The ground floor of the old Duke of Ablemarle in Dover Street.

Goat Tavern

Given how fast pubs have been disappearing in central London, two out of three remaining in a relatively short street is a good result.

None of the original buildings from the 17th century development of Stafford Street remain, although looking at the building that was the Duke of Ablemarle pub, I would not be surprised if there was part of the original corner building remaining in the existing structure.

The majority of the buildings look to be 20th century, although the King’s Head pub is 19th century.

There is a variety of architectural styles and use of materials in the buildings that line the street today. Some having some rather nice features, often hard to see.

On the corner of Stafford Street and Old Bond Street is Swan House.

Goat Tavern

The ground floor is currently a Saint Laurent shop, but along Stafford Street is a rather nice building name:

Goat Tavern

And if you peer at the top of the building, there are some not easy to see features:

Goat Tavern

Further down is Stafford House:

Goat Tavern

Stafford House gives the impression that one architect has designed the ground and first floors, then a second architect has completed the second and third floors to a completely different design.

The Goat Tavern is a lovely pub with a fascinating history. I hope the Goat continues to stand proudly overlooking Stafford Street for many years to come.

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Down at the Old Bull and Bush

For last week’s post I was looking at the building that was once the pub Jack Straw’s Castle. This week, I have walked from Jack Straw’s Castle, along North End Way towards Golders Green to find another famous Hampstead pub. This is the Old Bull and Bush as photographed by my father in 1949:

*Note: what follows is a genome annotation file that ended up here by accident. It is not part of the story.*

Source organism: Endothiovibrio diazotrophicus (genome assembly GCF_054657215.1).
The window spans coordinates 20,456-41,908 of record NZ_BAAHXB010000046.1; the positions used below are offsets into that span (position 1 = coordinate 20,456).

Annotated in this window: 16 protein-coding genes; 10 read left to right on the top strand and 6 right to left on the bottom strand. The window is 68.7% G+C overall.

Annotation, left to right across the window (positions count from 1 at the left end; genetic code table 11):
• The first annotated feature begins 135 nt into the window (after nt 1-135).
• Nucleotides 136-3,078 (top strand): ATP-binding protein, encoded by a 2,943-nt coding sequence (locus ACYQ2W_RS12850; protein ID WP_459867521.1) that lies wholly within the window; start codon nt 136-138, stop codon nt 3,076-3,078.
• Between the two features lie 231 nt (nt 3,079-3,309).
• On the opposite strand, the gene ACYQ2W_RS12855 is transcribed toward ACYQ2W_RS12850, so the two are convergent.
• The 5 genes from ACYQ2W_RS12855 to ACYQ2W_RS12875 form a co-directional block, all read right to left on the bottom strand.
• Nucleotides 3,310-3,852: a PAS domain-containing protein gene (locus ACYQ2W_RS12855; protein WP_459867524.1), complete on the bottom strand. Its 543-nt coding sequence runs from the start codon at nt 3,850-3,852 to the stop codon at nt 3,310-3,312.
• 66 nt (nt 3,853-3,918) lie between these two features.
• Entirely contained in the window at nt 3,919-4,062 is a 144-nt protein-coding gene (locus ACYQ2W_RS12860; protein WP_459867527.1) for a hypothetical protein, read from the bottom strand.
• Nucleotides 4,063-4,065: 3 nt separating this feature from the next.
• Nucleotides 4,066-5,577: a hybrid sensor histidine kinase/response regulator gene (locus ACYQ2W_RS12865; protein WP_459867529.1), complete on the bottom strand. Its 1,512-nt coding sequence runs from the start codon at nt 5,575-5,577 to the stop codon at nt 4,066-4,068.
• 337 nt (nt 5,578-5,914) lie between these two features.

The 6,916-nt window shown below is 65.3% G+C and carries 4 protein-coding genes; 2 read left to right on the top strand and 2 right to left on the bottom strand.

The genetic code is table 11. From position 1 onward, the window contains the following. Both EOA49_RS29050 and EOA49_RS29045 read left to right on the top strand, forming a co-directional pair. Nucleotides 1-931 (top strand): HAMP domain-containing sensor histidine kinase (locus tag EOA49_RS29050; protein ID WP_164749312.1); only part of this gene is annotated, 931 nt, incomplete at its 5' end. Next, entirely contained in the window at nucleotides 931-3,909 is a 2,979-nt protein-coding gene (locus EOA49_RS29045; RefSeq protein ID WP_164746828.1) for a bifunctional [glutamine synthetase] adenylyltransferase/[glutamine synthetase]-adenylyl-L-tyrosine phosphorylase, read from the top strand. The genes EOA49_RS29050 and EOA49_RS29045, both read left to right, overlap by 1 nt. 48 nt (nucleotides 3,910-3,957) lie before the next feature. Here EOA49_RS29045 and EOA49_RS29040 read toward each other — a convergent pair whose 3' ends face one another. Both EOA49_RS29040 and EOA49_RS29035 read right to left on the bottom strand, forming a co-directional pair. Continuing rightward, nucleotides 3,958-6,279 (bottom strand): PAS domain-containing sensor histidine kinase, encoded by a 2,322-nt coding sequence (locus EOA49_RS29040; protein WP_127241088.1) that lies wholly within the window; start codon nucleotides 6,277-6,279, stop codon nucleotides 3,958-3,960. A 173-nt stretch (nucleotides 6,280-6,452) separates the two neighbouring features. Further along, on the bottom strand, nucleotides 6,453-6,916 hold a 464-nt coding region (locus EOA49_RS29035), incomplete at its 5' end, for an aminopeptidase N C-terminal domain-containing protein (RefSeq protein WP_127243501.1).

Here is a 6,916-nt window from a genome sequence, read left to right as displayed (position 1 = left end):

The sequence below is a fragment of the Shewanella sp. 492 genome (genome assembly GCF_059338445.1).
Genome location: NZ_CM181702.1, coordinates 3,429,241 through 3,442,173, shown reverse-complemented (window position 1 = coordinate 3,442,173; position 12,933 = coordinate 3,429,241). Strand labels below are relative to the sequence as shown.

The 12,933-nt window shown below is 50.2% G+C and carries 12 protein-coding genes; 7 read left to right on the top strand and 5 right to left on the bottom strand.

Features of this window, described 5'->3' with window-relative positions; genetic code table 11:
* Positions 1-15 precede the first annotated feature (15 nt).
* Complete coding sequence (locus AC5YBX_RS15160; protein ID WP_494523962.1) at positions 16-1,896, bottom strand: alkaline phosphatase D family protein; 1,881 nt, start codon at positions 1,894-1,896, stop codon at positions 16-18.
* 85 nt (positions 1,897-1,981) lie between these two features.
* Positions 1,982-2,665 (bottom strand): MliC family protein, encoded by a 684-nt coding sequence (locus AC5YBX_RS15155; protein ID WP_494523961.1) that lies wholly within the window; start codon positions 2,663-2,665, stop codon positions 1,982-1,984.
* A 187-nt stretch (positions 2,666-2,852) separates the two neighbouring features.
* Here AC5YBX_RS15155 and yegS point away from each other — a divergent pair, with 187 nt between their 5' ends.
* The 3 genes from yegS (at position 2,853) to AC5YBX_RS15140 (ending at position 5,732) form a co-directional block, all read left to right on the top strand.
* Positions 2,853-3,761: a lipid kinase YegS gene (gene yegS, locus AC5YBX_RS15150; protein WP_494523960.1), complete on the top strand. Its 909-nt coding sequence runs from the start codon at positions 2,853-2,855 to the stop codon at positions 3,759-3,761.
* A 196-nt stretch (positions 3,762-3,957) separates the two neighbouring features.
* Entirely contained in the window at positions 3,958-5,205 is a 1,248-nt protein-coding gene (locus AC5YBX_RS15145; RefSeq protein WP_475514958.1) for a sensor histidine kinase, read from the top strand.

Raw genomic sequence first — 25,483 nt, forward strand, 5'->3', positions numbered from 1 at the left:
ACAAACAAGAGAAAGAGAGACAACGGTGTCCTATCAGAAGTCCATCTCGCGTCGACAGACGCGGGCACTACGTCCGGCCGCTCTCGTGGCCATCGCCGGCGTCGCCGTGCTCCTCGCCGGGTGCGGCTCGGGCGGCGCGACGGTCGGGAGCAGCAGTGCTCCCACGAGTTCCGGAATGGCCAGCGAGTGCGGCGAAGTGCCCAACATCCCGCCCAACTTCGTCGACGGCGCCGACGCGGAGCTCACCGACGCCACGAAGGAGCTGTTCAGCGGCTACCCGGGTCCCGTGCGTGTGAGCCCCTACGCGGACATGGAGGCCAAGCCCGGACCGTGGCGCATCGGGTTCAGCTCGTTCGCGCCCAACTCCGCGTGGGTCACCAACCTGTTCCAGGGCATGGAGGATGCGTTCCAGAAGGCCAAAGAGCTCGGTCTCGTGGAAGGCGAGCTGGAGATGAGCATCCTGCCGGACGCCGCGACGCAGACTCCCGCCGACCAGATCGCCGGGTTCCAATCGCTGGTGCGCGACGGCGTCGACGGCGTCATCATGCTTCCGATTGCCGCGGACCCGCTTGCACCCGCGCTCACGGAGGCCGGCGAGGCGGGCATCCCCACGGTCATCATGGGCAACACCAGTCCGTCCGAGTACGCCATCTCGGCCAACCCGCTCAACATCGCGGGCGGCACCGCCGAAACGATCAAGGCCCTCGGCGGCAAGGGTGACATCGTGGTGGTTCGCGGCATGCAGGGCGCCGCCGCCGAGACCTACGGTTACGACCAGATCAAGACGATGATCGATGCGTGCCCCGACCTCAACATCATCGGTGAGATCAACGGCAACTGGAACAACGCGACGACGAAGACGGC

Old Bull and Bush

The same view 70 years later in 2019:

Old Bull and Bush

If you have not been to the Old Bull and Bush, you probably recognise the name from the music hall song “Down at the Old Bull and Bush” made famous by Florrie Forde in the early years of the 20th century. The song has the following chorus (there are some minor variations, dependent on the source):

Come, come, come and make eyes at me
Down at the Old Bull and Bush,
Come, come, drink some port wine with me,
Down at the Old Bull and Bush,
Hear the little German Band,
Just let me hold your hand dear,
Do, do come and have a drink or two
Down at the Old Bull and Bush, Bush, Bush
Come, come, come and make eyes at me

The song appears to date from 1903 / 1904. There is a recording apparently dated from 1903 by a Miss Edith Manley. The song may also been a re-work of a song with much the same words titled “Down at the Anheuser Bush” – a song commissioned by the Anheuser-Busch brewing company which also seems to have appeared in 1904.

The Anheuser Bush origin my be correct as the Old Bull and Bush version has a German band reference and the Anheuser Busch company grew out of the 1860 take over of the Bavarian Brewery in St. Louis by Eberhard Anheuser.

The song appeared in a number of pantomimes at Christmas 1904, but it was Florrie Forde’s recording of the song and live performances that appear to have given the song popular appeal at the time, and the longevity needed to keep the song in the cultural background 115 years later.

The song may well also be the reason why the Old Bull and Bush did not go the same way as Jack Straw’s Castle.

Florrie Forde  was born on the 16th of August 1875 in Melbourne, Australia, She was the sixth of eight children of Lott Flannagan, an Irish-born stonemason and Phoebe Simmons. Although her last name was Flannagan, she adopted the surname of a later step father to become Florrie Forde.